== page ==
The first days and weeks of the pandemic were crucial. So why was no action taken? Through a six-month investigation in the city, the FT has uncovered the answers
This is the first part of a major Financial Times series, Coronavirus: could the world have been spared?, investigating the global response to the crisis and whether the disaster could have been averted.
The FT has spoken to dozens of medical professionals, government officials and ordinary citizens in Wuhan to find out what really happened in the first weeks of the outbreak.
During the investigation, some of the people approached were threatened by police, who said that the FT had come to the city with “malicious intent”. Police harassment of virus victims, their relatives and anyone hoping to speak to them is continuing, raising doubts about whether Xi Jinping’s administration is really willing to facilitate the impartial investigation into the pandemic that it has promised the world.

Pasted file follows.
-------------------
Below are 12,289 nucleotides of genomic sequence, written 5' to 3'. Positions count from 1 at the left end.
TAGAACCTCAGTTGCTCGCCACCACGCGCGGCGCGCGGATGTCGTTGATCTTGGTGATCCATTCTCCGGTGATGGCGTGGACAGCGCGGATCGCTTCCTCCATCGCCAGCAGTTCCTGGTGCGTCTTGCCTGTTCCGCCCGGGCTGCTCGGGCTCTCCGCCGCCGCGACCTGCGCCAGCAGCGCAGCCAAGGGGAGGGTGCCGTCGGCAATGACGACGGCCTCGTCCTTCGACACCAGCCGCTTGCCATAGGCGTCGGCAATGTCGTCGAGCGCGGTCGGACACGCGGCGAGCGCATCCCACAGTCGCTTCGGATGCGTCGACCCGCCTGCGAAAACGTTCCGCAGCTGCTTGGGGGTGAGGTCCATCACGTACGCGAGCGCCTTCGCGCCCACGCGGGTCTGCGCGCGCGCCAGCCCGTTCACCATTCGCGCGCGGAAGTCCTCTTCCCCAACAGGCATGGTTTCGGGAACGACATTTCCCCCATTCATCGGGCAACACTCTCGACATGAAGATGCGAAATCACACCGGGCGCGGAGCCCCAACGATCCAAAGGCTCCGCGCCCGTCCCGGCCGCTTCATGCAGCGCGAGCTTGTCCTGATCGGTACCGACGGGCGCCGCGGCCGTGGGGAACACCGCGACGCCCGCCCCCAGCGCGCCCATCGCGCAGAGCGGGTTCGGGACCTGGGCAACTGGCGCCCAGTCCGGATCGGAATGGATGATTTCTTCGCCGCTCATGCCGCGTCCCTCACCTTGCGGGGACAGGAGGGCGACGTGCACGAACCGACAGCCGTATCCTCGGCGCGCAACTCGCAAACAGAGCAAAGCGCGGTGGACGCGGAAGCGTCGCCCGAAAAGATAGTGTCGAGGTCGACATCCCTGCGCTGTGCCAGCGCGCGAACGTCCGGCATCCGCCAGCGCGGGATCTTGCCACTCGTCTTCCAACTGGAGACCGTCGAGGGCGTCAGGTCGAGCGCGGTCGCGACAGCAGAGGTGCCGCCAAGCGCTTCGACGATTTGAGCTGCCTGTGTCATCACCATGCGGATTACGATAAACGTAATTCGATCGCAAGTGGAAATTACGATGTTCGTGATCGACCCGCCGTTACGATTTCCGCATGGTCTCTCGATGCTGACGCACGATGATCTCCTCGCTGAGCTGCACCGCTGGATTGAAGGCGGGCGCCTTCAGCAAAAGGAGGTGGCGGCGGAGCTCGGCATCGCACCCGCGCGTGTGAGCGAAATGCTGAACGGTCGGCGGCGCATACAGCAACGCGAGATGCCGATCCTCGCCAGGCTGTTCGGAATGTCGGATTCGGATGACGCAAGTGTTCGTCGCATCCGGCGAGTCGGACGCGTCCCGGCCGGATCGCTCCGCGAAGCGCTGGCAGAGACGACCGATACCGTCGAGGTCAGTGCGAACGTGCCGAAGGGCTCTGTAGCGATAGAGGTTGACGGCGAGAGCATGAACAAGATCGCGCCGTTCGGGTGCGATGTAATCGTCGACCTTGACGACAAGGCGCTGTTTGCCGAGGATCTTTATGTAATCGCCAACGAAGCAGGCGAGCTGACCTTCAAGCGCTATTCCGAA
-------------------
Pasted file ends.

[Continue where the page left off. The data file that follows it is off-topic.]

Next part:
The virus arrives
It was in late December, while scrolling through his Twitter feed, that Gao Fei first noticed chatter about a possible virus outbreak in Wuhan.
Mr Gao, who had grown up near Wuhan, regularly used virtual private network software to hop over the “Great Firewall”, as China’s internet censorship regime is more popularly known, to access banned sites such as Twitter. While government officials and state media were saying very little about the virus, he was determined to learn more.